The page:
In a bid to make a mobile phone handset an effective tool for self protection, especially for women, the government has said no such device will be sold from next year without a single key panic button to connect the nearest redressal agency.
This follows a similar move for one emergency ‘112’ number for availing services of police, ambulance and fire department.
“Technology is solely meant to make human life better and what better than using it for the security of women,” Communications and IT Minister Ravi Shankar Prasad said here .
“I have taken a decision that from January 1, 2017, no cell phone can be sold without a provision for panic button, and from January 1, 2018, mobile sets should also have Global Positioning System inbuilt,” Prasad said.
The notification did not specify which agency would connect the number, but sources in the ministry said the decision will be taken soon.
The Gazette of India notification said from January 1, 2017, no mobile phone handset manufacturing company shall sell in India: “The feature phones without the facility of panic button by pressing ‘numeric key – 5’ or ‘numeric key – 9’ to invoke emergency call.”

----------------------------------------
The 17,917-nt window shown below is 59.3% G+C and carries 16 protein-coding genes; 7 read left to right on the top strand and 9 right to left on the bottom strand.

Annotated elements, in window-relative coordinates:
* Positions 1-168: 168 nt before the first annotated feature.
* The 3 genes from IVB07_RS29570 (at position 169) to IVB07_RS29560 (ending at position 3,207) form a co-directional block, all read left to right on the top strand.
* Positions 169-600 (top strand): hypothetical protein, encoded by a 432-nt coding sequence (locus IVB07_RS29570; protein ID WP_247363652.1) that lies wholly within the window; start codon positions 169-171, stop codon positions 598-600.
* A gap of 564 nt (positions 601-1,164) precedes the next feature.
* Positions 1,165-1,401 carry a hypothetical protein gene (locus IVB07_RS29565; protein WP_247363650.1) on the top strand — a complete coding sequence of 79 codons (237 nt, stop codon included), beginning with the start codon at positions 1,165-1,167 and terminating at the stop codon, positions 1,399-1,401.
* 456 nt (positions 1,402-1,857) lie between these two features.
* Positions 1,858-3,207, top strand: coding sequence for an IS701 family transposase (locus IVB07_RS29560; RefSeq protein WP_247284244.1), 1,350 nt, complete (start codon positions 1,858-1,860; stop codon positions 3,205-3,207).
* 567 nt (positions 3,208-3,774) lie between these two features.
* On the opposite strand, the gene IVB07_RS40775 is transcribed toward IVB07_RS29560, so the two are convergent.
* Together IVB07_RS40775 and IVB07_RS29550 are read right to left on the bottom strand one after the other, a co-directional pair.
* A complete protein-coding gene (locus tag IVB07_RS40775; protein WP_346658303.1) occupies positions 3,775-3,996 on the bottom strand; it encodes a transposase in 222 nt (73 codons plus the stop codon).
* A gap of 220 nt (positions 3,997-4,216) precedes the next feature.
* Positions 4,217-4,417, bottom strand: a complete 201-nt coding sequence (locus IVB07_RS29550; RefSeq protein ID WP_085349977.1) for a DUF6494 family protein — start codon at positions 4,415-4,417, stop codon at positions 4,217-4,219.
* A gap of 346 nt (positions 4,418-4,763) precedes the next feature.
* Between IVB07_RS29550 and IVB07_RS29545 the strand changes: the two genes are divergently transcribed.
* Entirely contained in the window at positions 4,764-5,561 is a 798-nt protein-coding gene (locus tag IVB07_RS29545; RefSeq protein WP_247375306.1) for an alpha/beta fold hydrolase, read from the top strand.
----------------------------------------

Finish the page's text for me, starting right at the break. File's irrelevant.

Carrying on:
It also said: “Smartphones without the facility of emergency call button by pressing the same for long time to invoke emergency call or the use of existing power on or off button, when short pressed thrice in quick succession.”
The notification added: “With effect from January 1, 2018, no mobile phone handset manufacturing company shall sell the new mobile phone handset in India without the facility of identifying the location through satellite-based GPS.”
The notification defined a feature phone as one that can access the Internet and play music but lacks provisions of an operating system feature of a personal computer. Smart phone, on the other hand, has all features of a personal computer system.
Some of the leading smartphone makers like Vivo, Xiaomi and Karbonn whom IANS tried to contact for a reaction declined to comment on the notification as of now.
In March this year, the government had proposed that people will have to just dial “112” for emergency help from police, ambulance or the fire department.
The telecom watchdog had proposed that all existing emergency numbers — such as 100, 101, 102 and 108 — be retained as secondary numbers, which would then be re-routed to the single emergency number 112.